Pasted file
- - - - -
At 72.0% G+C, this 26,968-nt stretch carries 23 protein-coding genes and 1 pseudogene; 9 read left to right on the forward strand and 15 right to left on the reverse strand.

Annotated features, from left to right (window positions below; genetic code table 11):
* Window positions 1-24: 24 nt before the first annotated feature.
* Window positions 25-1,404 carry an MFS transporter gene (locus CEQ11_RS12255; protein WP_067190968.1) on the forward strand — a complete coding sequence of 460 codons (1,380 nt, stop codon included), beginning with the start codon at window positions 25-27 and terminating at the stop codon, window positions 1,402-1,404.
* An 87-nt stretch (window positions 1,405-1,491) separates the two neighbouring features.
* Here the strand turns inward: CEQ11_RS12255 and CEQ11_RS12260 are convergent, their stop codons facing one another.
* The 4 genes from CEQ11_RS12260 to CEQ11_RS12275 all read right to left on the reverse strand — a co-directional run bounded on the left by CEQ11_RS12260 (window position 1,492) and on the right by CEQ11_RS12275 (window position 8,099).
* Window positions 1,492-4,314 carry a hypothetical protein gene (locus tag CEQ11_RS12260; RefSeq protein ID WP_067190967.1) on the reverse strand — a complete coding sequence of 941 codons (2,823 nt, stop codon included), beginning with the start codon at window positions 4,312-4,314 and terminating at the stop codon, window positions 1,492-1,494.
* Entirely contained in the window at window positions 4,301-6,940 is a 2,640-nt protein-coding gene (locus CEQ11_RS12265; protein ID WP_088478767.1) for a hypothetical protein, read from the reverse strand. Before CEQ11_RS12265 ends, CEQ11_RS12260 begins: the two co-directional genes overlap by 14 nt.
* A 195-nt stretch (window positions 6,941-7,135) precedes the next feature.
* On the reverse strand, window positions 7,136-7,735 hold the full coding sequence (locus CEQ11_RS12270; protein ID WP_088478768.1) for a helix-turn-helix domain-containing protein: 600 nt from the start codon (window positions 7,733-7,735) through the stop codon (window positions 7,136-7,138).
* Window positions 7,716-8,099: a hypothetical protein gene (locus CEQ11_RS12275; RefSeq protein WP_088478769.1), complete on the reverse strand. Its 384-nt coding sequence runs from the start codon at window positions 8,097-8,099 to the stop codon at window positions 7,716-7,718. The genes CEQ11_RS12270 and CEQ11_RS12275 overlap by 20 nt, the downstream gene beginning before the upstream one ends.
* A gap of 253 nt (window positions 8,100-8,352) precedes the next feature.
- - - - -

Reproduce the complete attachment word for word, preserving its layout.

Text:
At 72.0% G+C, this 26,968-nt stretch carries 23 protein-coding genes and 1 pseudogene; 9 read left to right on the forward strand and 15 right to left on the reverse strand.

Annotated features, from left to right (window positions below; genetic code table 11):
* Window positions 1-24: 24 nt before the first annotated feature.
* Window positions 25-1,404 carry an MFS transporter gene (locus CEQ11_RS12255; protein WP_067190968.1) on the forward strand — a complete coding sequence of 460 codons (1,380 nt, stop codon included), beginning with the start codon at window positions 25-27 and terminating at the stop codon, window positions 1,402-1,404.
* An 87-nt stretch (window positions 1,405-1,491) separates the two neighbouring features.
* Here the strand turns inward: CEQ11_RS12255 and CEQ11_RS12260 are convergent, their stop codons facing one another.
* The 4 genes from CEQ11_RS12260 to CEQ11_RS12275 all read right to left on the reverse strand — a co-directional run bounded on the left by CEQ11_RS12260 (window position 1,492) and on the right by CEQ11_RS12275 (window position 8,099).
* Window positions 1,492-4,314 carry a hypothetical protein gene (locus tag CEQ11_RS12260; RefSeq protein ID WP_067190967.1) on the reverse strand — a complete coding sequence of 941 codons (2,823 nt, stop codon included), beginning with the start codon at window positions 4,312-4,314 and terminating at the stop codon, window positions 1,492-1,494.
* Entirely contained in the window at window positions 4,301-6,940 is a 2,640-nt protein-coding gene (locus CEQ11_RS12265; protein ID WP_088478767.1) for a hypothetical protein, read from the reverse strand. Before CEQ11_RS12265 ends, CEQ11_RS12260 begins: the two co-directional genes overlap by 14 nt.
* A 195-nt stretch (window positions 6,941-7,135) precedes the next feature.
* On the reverse strand, window positions 7,136-7,735 hold the full coding sequence (locus CEQ11_RS12270; protein ID WP_088478768.1) for a helix-turn-helix domain-containing protein: 600 nt from the start codon (window positions 7,733-7,735) through the stop codon (window positions 7,136-7,138).
* Window positions 7,716-8,099: a hypothetical protein gene (locus CEQ11_RS12275; RefSeq protein WP_088478769.1), complete on the reverse strand. Its 384-nt coding sequence runs from the start codon at window positions 8,097-8,099 to the stop codon at window positions 7,716-7,718. The genes CEQ11_RS12270 and CEQ11_RS12275 overlap by 20 nt, the downstream gene beginning before the upstream one ends.
* A gap of 253 nt (window positions 8,100-8,352) precedes the next feature.